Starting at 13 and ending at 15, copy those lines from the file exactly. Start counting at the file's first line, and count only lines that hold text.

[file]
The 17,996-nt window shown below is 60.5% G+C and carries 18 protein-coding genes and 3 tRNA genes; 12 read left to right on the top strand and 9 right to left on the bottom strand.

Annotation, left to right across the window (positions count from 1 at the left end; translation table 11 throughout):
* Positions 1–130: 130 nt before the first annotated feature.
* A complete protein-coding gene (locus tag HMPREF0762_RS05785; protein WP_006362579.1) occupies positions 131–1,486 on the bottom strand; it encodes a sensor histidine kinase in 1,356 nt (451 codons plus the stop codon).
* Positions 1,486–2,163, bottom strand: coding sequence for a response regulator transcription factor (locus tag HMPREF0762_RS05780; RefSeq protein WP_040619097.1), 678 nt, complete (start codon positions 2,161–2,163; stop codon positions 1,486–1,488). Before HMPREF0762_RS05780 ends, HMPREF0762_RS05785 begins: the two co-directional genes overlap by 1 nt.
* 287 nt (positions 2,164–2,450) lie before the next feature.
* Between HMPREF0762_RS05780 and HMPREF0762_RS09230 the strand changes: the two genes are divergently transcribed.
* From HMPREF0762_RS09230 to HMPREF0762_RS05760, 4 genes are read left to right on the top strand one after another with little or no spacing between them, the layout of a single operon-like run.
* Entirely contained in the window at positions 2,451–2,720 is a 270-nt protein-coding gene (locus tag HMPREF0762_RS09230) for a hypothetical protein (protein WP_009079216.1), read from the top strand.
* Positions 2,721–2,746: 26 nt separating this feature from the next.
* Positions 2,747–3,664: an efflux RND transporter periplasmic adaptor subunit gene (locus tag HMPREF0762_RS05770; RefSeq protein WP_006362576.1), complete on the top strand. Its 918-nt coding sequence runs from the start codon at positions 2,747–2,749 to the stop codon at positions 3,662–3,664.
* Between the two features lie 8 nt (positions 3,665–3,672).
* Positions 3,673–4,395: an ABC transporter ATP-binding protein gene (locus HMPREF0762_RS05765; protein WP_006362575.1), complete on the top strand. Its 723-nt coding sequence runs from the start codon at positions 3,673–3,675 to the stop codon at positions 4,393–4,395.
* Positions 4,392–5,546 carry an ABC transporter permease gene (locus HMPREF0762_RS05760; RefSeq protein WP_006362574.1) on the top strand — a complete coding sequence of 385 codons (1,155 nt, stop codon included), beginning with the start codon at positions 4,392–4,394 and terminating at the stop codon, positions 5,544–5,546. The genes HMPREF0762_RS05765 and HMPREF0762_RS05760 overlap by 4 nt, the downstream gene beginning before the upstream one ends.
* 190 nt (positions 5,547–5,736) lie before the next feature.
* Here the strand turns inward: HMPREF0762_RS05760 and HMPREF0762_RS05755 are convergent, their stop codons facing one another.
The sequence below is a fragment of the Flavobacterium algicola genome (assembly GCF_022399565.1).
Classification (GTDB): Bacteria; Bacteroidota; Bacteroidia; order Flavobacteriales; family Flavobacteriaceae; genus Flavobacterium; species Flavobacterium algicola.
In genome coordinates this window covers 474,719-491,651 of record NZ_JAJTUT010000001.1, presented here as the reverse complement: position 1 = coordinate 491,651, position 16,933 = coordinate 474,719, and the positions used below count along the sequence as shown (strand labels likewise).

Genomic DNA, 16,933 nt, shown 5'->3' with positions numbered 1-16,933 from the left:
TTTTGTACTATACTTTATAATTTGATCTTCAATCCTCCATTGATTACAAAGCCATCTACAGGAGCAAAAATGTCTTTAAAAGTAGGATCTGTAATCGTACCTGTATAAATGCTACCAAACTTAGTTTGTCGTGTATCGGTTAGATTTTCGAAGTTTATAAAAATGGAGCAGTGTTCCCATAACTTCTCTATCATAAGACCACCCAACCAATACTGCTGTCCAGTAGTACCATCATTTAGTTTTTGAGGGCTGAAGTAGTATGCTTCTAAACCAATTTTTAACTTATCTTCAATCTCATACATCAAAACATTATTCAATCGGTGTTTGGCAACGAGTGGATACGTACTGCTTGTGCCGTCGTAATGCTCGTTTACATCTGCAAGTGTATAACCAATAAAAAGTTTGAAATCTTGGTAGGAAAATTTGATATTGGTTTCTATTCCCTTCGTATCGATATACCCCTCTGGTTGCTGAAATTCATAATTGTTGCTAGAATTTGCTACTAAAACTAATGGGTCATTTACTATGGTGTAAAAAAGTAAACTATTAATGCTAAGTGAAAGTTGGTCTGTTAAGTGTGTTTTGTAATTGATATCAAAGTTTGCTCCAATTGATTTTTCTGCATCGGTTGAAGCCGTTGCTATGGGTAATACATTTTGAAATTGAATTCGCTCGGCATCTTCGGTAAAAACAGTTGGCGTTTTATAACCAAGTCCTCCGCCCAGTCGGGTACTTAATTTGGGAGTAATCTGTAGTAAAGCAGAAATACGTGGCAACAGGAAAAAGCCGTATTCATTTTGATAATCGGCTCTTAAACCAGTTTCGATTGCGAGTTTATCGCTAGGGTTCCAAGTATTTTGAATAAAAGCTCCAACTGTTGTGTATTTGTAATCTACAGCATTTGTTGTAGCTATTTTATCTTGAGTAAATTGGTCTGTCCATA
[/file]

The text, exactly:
* Positions 3,673–4,395: an ABC transporter ATP-binding protein gene (locus HMPREF0762_RS05765; protein WP_006362575.1), complete on the top strand. Its 723-nt coding sequence runs from the start codon at positions 3,673–3,675 to the stop codon at positions 4,393–4,395.
* Positions 4,392–5,546 carry an ABC transporter permease gene (locus HMPREF0762_RS05760; RefSeq protein WP_006362574.1) on the top strand — a complete coding sequence of 385 codons (1,155 nt, stop codon included), beginning with the start codon at positions 4,392–4,394 and terminating at the stop codon, positions 5,544–5,546. The genes HMPREF0762_RS05765 and HMPREF0762_RS05760 overlap by 4 nt, the downstream gene beginning before the upstream one ends.
* 190 nt (positions 5,547–5,736) lie before the next feature.